'A Picture of War is Not War', we read in Hito Steyerl's iconic film November (2004), an essayistic Super 8 film tackling the definition of terrorism constructed around the figure of the artist's best friend Andrea Wolf, who was killed as a terrorist in 1998 in Eastern Anatolia after she joined the PKK (Kurdistan Workers' Party). Mixing documentary...
There has been a flurry of triennial and biennial art activity in Japan this year. The Aichi Triennale opened in Nagoya this August, sparking a national debate about the shutting down of a display of formerly censored works—the result of public backlash against a burnt image of Emperor Hirohito and a statue commemorating the women forced into...
Hans Hartung and Art Informel at Mazzoleni London (1 October 2019-18 January 2020) presents key works by the French-German painter while highlighting his connection with artists active in Paris during the 50s and 60s. In this video, writer and historian Alan Montgomery discusses Hartung's practice and its legacy.Born in Leipzig in 1904, Hans...
Gallery Baton presents Line, Curve, A Colorful Gesture, a solo exhibition by Hoh Woo Jung (b. 1987), from 4th April to 4th May, 2019. Hoh's work begins with ambiguous and philosophical sentences combining abstract words and reflections of different states of objects. In his work, various different objects and figures unite, eventually arriving at a state of balance. Such images combining elements of uncertainty, tension, balance and imbalance function as a mechanism through which the artist portrays a sense of anxiety, emptiness and desolateness one habitually confronts in contemporary society.
The actual forms of objects have been removed in Hoh's recent work in which the compositions are constructed solely with lines and curves. Surprisingly, such extreme simplicity invites the viewer deeper into the work clarifying the subordinate relationship between the subjects. The balance of weight on the lower part of the composition suggests that it is a space where in the familiar laws of physics are in effect, and the precarious lines and curves represent one's disturbing emotions disguised underneath the false comfort of worldly goods symbolising the will to maintain an automatic balance.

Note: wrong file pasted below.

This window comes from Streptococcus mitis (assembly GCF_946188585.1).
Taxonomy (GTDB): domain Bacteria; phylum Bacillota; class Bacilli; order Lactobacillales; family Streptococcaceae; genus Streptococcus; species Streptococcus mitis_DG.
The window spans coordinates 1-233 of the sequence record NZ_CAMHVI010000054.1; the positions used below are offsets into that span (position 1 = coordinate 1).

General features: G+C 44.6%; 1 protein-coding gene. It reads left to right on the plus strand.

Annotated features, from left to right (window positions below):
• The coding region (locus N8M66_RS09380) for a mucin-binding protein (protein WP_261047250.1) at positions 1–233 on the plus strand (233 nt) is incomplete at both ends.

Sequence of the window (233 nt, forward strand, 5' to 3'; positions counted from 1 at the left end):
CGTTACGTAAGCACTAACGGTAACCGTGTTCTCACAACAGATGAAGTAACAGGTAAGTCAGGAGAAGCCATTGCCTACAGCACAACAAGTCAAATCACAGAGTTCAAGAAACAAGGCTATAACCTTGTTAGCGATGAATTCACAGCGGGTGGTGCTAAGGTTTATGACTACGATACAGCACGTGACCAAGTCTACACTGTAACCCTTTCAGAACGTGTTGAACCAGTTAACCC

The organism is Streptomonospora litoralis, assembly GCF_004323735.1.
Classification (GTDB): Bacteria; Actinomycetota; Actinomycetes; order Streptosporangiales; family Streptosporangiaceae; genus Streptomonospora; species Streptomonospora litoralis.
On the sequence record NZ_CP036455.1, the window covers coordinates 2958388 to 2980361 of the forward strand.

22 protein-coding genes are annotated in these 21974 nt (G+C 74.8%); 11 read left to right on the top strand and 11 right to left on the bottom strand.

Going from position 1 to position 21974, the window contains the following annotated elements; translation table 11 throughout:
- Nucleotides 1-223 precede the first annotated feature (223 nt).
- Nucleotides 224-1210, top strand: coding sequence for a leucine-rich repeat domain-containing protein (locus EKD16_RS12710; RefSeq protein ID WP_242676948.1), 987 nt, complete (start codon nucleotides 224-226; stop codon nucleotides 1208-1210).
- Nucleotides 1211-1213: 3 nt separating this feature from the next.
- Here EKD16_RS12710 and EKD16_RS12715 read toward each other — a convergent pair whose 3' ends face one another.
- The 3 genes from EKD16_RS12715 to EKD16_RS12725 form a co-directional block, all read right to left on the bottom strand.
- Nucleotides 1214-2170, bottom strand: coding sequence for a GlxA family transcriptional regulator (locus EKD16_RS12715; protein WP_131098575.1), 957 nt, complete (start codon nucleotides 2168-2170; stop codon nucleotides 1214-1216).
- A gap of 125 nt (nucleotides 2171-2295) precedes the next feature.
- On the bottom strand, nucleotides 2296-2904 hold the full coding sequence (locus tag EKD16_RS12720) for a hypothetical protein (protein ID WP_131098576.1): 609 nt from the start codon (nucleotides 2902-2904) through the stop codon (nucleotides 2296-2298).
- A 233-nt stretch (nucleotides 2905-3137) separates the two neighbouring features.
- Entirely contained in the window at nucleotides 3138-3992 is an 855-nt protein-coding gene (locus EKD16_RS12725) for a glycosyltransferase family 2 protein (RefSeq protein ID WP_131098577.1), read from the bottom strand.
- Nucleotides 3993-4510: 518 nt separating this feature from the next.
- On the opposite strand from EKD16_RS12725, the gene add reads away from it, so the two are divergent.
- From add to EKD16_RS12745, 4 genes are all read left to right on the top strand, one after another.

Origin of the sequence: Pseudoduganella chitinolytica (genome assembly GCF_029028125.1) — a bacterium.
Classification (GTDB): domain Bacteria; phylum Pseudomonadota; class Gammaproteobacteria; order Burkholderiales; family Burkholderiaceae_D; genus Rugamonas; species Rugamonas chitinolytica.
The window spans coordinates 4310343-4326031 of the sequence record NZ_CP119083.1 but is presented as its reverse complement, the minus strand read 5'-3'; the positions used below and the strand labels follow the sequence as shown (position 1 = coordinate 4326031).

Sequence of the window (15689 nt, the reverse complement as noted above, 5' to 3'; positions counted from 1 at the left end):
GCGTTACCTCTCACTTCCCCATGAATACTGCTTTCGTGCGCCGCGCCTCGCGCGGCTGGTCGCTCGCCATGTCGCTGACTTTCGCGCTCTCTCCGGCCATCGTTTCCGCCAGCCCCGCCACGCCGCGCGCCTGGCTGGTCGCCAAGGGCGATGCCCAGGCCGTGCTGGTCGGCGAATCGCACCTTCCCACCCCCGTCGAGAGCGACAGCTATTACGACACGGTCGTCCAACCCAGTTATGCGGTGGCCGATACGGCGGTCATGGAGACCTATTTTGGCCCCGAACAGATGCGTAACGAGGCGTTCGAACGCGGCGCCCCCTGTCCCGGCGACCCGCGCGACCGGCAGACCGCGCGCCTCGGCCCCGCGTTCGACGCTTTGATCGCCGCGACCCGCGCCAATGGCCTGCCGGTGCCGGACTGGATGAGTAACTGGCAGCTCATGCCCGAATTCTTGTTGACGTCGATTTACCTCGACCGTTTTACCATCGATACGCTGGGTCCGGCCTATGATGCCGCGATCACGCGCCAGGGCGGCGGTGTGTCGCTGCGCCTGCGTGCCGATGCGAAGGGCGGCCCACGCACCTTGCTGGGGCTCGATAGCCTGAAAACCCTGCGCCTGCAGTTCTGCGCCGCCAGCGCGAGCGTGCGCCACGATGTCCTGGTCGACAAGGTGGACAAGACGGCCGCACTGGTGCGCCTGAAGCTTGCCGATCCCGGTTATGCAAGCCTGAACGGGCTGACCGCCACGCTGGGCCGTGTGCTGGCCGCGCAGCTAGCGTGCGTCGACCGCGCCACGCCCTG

In Line, Curve, A Colorful Gesture, Hoh's first solo exhibition at Gallery Baton, he has left the gravity-dominated space to enter the sphere of a nondirectional space. Instead of the assembly of individual images organically flowing toward designated places, the movements and murmuring of segmented clusters freely float around forming into shapes when needed.
In Air in Tires (2019), the lines and curves frame the canvas as if to hold back the small semicircles and freely-bent curves that seem to be waiting to infinitely circulate or bounce off the picture plane. They lurk behind like artificial satellites that would shoot out everywhere in the universe the moment they deviate from Earth's gravitational field.
W. Kandinsky (1866-1944) stated that lines and planes take their own unique colour tones and temperature according to the way they are put together. He asserted the level, direction and reverberation of the tension inherent in each line determine its intrinsic colours. In his theory, horizontal lines tend to be cold, tinted in black and have bluish temperature while vertical lines tend to be warm, tinted in white and emit yellow. He continued on to say that the 'angular line' made of the two lines takes on yellowish, reddish and purplish hues depending on whether the angle of the two lines is an acute, right or obtuse angle. In this regard, the sum of the lines and curves in each of Hoh's work is not just random gathering of frail lines thinly drawn on white canvas, but are a key medium where each of the lines is in charge of a different chroma and demonstrates its own distinct colour. Lines with obtuse angles appropriating the formal characteristic of the alphabet 'A' are repeated in A and B (2019) where white colours made of vertical lines throughout the canvas stand out and the entire canvas is dominated by a purple tone. Variations of circles and right angles appear repeatedly in Imagination Builds the House (2019), where reds and blues, colours relative to purple, are dispersed throughout the entire canvas imbuing the work with an acute sense of tension.
Despite his young age, Hoh's extensive methodological exploration of the coexistence between oil painting and drawing has expanded to the visual reverberation and potential in the minimum units of the pictorial elements such as lines, curves and shapes. This exhibition presents a feast of brilliant colours, emanating from his unique achromatic works.
Hoh Woo Jung received his BFA, MFA and Post-diplôme from École Nationale Supérieure des Beaux-art, Paris. He has held solo exhibitions at Gyeonggi Museum of Modern Art Project Gallery, Ansan (2017) and Cheongju Art Creation Studio, Cheongju (2018) and has participated in group exhibitions at Gyeonggi Museum of Modern Art, Ansan (2017) and Groupe d'Art Contemporain d'Annonay, Annonay (2013). He is the recipient of the Young Artist Prize from the Association Jung-Hun Mecenat (2014).
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